It seems like things were easier long ago, when families lived closer to each other in the same towns. Back in the day you would have the support of cousins, aunts, uncles, in-laws, which greatly helped relieve the stresses of people who were taking care of multiple loved ones. Long ago it seemed like neighbors cared more for each other, and communities and families supported each other and were willing to pitch in when times were rough.

My elderly mother’s recent stroke really highlighted the fact that I am all alone in her care. My siblings live in other cities and states. A phone call once a week from them to me or my mother doesn’t do much in the way of relieving the stresses my mother and I both encounter while trying to make sure she is safe, happy and living her golden years in the most fulfilling way possible. Living with the stress and fear that her health and well-being is all on my shoulders alone makes me terrified.

Finding the services and support to care for our elderly in a way that they can stay independent in their homes is an area that is severely lacking in our society. I recently learned that assisted living facilities begin at $2,500 a month. And they don’t take insurance, so this is needed in cash. Some places make you prove your finances ahead of time to show you can pay for two years worth of this cost before they will even consider admitting the elderly person. Medicare facilities, which would pay that cost for the elderly person, are few and far between. And I’m sure the waiting list is incredibly long.

It makes me outraged that the fate of every person will end this way….you work until you retire – if you can afford to do so. Then, you use up the rest of your money living as modestly as you can, and when there is nothing left then you go on Medicare – and hope you can get into a facility that is a decent enough place to live out the rest of your years. It is a sad state of affairs that our golden years ahead may not be so golden after all.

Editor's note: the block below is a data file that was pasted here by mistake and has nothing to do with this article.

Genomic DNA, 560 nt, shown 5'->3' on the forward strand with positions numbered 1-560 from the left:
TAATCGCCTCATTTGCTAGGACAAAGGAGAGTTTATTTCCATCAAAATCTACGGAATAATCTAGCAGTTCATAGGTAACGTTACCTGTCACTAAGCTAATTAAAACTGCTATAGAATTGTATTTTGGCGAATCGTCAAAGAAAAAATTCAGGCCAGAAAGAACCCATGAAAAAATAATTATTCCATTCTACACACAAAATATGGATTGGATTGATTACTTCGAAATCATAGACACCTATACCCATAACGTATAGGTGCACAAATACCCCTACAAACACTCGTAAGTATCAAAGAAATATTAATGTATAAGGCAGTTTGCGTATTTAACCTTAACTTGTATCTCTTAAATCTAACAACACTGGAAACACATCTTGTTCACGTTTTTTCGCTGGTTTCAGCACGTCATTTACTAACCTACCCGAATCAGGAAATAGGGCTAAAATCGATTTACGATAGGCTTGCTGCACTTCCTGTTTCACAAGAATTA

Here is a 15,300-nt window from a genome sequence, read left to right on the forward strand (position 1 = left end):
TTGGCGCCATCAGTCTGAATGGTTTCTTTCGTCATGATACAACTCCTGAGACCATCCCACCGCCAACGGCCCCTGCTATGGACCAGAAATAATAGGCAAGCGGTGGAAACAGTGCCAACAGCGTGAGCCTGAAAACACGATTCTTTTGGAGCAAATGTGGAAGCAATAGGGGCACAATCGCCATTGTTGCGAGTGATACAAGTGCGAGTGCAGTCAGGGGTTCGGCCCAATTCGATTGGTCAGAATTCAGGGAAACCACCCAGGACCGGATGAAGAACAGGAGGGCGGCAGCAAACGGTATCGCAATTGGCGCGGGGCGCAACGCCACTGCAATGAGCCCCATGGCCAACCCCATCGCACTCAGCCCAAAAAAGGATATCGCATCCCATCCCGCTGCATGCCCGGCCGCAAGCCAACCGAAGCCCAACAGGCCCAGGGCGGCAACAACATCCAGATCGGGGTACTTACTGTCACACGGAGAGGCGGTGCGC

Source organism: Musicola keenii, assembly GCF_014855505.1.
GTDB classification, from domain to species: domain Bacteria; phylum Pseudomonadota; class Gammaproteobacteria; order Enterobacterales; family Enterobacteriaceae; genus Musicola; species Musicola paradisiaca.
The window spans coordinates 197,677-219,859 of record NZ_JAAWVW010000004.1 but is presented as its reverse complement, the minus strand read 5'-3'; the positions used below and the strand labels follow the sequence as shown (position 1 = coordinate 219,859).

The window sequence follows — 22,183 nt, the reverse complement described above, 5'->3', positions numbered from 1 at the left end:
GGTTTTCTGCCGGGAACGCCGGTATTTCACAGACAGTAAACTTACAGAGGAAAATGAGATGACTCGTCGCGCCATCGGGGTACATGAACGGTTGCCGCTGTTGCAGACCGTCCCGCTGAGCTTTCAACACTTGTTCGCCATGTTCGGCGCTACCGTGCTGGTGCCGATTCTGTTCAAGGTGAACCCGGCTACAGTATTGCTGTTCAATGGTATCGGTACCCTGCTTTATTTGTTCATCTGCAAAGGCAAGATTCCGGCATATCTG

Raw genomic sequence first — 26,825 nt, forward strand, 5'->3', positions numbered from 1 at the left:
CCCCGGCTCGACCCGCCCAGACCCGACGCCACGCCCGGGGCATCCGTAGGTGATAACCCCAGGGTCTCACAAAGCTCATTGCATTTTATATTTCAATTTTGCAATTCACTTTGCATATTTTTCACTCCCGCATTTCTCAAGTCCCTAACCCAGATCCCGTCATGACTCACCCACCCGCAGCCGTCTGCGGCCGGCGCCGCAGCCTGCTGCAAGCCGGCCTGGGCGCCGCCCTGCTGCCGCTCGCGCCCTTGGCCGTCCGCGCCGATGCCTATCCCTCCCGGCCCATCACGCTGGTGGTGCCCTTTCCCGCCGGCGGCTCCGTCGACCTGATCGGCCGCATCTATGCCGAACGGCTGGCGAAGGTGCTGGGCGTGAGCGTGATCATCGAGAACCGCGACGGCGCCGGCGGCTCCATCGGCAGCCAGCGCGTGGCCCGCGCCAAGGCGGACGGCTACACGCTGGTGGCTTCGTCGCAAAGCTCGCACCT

In addition to caring for my mom, I am also raising young kids. They are still at the age where they need me to be there for them for just about everything. And of course I give 150% of myself to them, because I love them and because I am their mother. They do not know how thinly stretched I am also trying to also take care of their grandmother, as well. My elderly mother knows I am her only family member in the area, and she knows I would do as much as I can for her also. But these two forces are pulling in opposite directions making me feel stretched to my limits in the middle.

I know I’m not alone in this struggle of trying to do it all for every family member.  It seems like there are a million silent Generation X’er’s in this same situation. So, where can the Sandwich Generation go for support? We are all quietly struggling to hold our families as close as possible for as long as possible. Considering how many of us there are out here, I’m really surprised this hasn’t received more coverage in the media.

It must be the nurse in me, but I really think there needs to be a way to unite the Sandwich Generation. If our communities and families can’t give us the support we need, perhaps we can give this support to each other. It is amazing how wonderful it can feel just knowing that someone else is out there to listen, support or offer advice or wisdom to you from their own experiences.